• work jumpsuit (not sure what's the exact term)– a full body suit, made of cotton, to keep your clothes clean when you're brushing up against hairy and furry animals, working with dirt and manure, pruning rose bushes… Also to keep you warm. I have yet to come across a snugly fitting suit– most are too big for me, but they're great!
  • gloves– super important for whatever– weeding, picking up chickens, protecting your hands from thorns, pricklies, dirt, bugs, etc. I have yet to use the gloves that my youth back home gave me as a going away present (best ever!) because every host has gloves, so I don't have to dirty mine.
  • sun hat– I brought this, and it's been great to have to keep my face shaded. Supposedly there's a big hole in the ozone over New Zealand so the UV rays are stronger, and it does feel brighter here than back in the U.S., so a hat is really important.

I'm feeling lucky that I landed here. I'm learning so much from the couple that owns the place. About farm life from the man of the house and about sustainable and spiritual life from the woman of the house. “B”, the man of the house, is teaching me about correct terminology– tools, equipment, and the like. He's adamant that I know the correct vocabulary so we can communicate more efficiently and effectively with each other. He's all about logic, efficiency, working smart. He's a hard worker and his “doing” orientation really makes this place run.

From “F”, the woman of the house, I'm learning about things to feed the soul– making bread, eating organics, the beauty of gardening and going with the flow, living for the moment, following your dreams. She's so different from her partner, and such a kind and beautiful soul. They make a fun and interesting couple.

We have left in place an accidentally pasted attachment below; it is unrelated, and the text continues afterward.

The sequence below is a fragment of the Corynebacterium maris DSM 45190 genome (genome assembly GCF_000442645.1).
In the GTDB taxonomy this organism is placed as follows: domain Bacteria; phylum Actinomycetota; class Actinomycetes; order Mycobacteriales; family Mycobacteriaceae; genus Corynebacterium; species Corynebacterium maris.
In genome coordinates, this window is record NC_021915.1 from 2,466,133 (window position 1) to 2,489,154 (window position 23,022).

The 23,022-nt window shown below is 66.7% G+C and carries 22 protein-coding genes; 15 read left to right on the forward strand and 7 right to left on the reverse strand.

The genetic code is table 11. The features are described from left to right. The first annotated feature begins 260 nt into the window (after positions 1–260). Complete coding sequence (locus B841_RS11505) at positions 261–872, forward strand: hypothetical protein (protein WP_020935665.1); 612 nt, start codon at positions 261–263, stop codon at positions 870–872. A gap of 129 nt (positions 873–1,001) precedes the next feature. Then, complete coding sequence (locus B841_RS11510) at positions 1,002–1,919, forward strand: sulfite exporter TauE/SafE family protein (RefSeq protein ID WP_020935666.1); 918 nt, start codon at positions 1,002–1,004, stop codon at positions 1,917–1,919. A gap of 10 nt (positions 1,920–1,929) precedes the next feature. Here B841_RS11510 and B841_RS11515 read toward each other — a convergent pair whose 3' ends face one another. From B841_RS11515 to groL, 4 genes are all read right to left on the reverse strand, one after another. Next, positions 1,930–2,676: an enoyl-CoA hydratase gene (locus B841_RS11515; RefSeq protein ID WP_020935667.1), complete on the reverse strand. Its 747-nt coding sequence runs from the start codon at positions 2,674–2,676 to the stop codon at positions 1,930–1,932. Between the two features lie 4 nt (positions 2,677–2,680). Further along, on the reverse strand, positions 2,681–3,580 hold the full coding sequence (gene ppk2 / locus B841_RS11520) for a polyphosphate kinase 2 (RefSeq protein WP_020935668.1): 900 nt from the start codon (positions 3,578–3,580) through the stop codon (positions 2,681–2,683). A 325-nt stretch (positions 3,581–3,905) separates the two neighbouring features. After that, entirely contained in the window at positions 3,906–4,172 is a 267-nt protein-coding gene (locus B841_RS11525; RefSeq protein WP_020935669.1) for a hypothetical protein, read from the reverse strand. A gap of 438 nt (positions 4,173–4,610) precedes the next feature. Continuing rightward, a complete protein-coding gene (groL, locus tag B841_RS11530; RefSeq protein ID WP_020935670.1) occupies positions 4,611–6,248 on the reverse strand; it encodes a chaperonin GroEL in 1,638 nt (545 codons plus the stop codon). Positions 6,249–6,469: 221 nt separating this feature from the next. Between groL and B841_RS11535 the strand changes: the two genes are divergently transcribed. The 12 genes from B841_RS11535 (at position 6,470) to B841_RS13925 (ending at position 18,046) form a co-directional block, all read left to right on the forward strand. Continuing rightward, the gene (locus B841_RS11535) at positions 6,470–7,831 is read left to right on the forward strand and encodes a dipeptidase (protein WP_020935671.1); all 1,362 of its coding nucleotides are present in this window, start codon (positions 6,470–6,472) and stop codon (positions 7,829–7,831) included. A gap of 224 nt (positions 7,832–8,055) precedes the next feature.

My tiny little cottage (?) off of the house. Just a bed, desk, stereo, some books, and bureau with a few windows. I use the bathroom in the main house. It's a cute little set up.

So I don't know if I've just lucked out to land with such amazing hosts because I'm sure not all WWOOFing hosts would be the perfect fit for me, but so far it's been great. I'm eating well here, too. And learning about a different way of sustainable living. They're not off the grid like my first host was– definitely plugged into the real world and technology. It's interesting to see different lifestyles where making and growing your own food is central.

I have so many books I want to read when I get back to the U.S., and so much I want to look into– permaculture design course, biodynamics course, gardening clubs… Just have to take one step at a time.

Back to the title of this post, then– I think the other part of receiving so much from the universe is that one has to be open to receive whatever comes. Turning lemons into lemonade. Or making the best of any situation. Or seeing the good side in whatever happens. So maybe things have happened to me that may have been unpleasant, negative, even bad (?); but I've been open to whatever it is I'm supposed to learn from that situation and moved forward.

There's an alchemy here of positive attitude, optimism, luck, benevolence of the universe, and acceptance, I guess, which is important in living day to day. I'm so appreciative of all I'm receiving right now. Thanks, Universe!!

A Job Well Done

Hard work, done with good intention, love, in community with others, and with purpose, is always satisfying and rewarding. My weeks WWOOFing have made that statement real in a palpable way. Gardening, working in the fields, physical labor– you see the results of your work; and when working in harmony with the earth, you feel the results as well.

Today was satisfying and rewarding: